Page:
I’ve been thinking about the social ties that connect us to our scholarship.
Last week I was at the annual Shakespeare Association of America meeting (or #shakeass13, as it was lovingly hashtagged), a conference that I’ve been going to every single year since (have mercy on me) 1994. ((Ok, I missed one year, in 1995, when it was held in Los Angeles and I was living in London, but I’ve been every other single year always.)) It’s a great conference, in part because it is organized around seminars: the bulk of the work of the meeting happens in seminars in which participants circulate papers in advance; there are also paper panels, with only two or three happening concurrently. The result is a conference with a lot of room for active participation and common conversations. It’s invigorating, and that’s one of the reasons I keep returning.
Another reason is that I have a huge number of friends and colleagues that I only ever see at SAA. I’ve been going for a long time, I keep meeting more and more people, and while I’m lucky to work at a place that has a lot of Shakespeareans passing through, most of my friends I only see at conferences. This isn’t surprising news for anyone who goes to things like this: the social element of conferences is much of what makes them wonderful (or exhausting, if you’re an introvert). And the format for SAA is really great for socializing—not only is conversation built into the seminars, the conference even ends with a dance. (Thank you, Malone Society, even if I never actually go.)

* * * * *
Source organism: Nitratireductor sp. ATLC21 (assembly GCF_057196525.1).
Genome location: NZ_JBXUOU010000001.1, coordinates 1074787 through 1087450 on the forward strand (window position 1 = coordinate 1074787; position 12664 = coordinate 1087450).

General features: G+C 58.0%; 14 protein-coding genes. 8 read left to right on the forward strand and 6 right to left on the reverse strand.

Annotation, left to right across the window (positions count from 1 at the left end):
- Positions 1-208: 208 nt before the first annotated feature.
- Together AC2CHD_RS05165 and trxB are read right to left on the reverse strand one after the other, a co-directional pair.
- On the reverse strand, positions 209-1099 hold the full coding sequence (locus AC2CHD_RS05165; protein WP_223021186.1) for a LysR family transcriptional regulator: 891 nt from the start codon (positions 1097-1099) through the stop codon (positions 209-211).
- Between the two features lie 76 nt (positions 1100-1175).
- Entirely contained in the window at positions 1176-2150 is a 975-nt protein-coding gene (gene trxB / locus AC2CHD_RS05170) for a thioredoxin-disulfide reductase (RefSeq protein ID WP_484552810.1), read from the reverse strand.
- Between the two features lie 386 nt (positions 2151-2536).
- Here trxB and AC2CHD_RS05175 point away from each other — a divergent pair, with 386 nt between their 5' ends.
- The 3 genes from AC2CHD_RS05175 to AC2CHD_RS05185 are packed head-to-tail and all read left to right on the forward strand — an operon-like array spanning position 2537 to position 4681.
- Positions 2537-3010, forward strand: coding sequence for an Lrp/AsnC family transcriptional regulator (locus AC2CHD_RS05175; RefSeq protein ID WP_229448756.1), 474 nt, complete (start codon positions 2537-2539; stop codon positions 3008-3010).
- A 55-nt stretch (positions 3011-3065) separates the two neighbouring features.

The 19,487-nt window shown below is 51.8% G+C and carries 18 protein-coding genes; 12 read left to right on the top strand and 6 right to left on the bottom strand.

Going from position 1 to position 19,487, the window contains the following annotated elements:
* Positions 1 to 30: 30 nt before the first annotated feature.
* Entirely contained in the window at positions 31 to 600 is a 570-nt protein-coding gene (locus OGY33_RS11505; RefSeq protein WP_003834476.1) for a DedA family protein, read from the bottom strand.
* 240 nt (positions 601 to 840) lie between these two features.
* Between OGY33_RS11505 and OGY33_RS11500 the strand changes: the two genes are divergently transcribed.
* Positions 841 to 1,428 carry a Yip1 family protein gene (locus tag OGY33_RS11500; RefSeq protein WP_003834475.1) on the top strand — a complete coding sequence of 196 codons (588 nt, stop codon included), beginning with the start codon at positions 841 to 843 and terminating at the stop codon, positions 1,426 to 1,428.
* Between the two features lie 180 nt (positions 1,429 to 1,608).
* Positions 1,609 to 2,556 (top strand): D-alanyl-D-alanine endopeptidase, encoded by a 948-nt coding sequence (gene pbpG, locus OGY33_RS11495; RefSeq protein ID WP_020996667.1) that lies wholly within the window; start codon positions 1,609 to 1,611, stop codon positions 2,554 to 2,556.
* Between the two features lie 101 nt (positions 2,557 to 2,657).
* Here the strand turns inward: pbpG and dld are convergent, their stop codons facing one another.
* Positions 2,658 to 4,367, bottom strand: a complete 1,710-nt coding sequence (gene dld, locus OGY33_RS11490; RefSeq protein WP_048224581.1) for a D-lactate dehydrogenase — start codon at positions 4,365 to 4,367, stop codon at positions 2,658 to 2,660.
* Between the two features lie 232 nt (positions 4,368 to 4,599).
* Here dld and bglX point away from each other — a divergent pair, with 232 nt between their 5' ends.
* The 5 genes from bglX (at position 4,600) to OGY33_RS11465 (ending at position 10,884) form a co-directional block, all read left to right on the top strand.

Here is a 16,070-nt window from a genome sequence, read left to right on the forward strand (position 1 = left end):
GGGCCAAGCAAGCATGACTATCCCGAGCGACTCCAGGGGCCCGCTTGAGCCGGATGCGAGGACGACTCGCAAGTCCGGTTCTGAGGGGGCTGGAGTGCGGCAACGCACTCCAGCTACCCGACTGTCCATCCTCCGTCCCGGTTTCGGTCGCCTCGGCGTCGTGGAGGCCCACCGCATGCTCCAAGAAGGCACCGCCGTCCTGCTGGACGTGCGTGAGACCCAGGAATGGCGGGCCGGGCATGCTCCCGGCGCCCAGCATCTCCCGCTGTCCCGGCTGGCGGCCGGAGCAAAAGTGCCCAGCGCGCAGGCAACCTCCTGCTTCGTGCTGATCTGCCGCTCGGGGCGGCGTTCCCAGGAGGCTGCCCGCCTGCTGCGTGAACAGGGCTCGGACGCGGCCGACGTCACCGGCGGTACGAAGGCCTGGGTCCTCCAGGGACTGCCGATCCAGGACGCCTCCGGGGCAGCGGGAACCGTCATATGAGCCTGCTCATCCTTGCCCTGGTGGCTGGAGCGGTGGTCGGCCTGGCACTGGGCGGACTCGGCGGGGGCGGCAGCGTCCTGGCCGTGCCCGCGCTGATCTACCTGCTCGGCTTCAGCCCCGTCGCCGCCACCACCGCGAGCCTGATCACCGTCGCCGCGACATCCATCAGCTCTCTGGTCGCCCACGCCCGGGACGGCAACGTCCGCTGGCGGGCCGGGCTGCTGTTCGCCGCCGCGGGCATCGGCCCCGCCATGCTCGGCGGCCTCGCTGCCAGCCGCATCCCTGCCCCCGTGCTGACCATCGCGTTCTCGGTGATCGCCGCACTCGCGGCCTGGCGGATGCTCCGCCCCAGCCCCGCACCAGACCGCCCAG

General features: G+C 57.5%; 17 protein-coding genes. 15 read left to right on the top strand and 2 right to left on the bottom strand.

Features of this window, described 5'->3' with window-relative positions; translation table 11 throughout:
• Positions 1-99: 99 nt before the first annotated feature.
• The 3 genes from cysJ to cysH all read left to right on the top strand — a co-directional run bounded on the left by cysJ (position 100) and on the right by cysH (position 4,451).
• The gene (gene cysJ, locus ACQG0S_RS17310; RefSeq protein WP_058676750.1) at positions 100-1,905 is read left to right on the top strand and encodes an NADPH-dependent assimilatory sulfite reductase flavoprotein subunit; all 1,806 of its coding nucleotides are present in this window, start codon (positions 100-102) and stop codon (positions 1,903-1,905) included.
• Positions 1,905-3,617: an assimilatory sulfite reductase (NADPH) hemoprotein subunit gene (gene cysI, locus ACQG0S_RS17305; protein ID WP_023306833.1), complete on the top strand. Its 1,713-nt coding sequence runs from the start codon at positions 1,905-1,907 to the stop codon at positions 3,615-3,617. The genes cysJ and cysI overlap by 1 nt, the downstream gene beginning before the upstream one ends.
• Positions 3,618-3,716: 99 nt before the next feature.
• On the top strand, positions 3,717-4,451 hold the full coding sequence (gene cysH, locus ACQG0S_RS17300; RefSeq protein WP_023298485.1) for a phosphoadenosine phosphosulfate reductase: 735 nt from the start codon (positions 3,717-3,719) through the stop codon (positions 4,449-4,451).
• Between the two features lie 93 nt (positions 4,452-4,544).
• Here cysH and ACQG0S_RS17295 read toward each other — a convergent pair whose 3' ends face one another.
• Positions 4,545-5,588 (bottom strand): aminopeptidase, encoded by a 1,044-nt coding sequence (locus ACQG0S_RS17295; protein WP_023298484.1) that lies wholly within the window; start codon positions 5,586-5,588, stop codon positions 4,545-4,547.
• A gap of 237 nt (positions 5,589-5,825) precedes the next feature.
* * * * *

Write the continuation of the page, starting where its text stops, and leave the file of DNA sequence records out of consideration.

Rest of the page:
But this time, I’ve been aware of how much social ties are built not only into my favorite conference, but into my life as a scholar.
I trained as scholar focused on modern productions of Shakespeare. I wrote a book on the subject, edited a collection, presented at conferences, published articles, all on aspects of Shakespeare and performance. I did that solidly from the mid-1990s until the mid-2000s. And in the process, I met great people in the field, people I enjoyed collaborating with and being friends with. But then, around 2006, I started retraining myself as a book historian, thanks to the program I started on the subject at the Folger. And with that came blogging, and tweeting, and going to conferences, and even publishing. And in that process, I met a new crew of collaborators and friends.
What this means is that when I go to SAA, I find myself pulled in two directions: do I want to be at sessions focused on book history or at ones about performance? That experience of being pulled in different directions will be familiar to any scholar who is interested in more than one thing. But what I had not fully appreciated before this most recent experience at SAA was how much of the intellectual tugging went hand-in-hand with a social tugging. Sure, we all find ourselves socializing with the people with whom we share intellectual interests. That is the pattern I just described above. But what I recognized this time is that it works in the opposite direction, too: my choices in who I was socializing with generated who I wanted to share my intellectual energies with.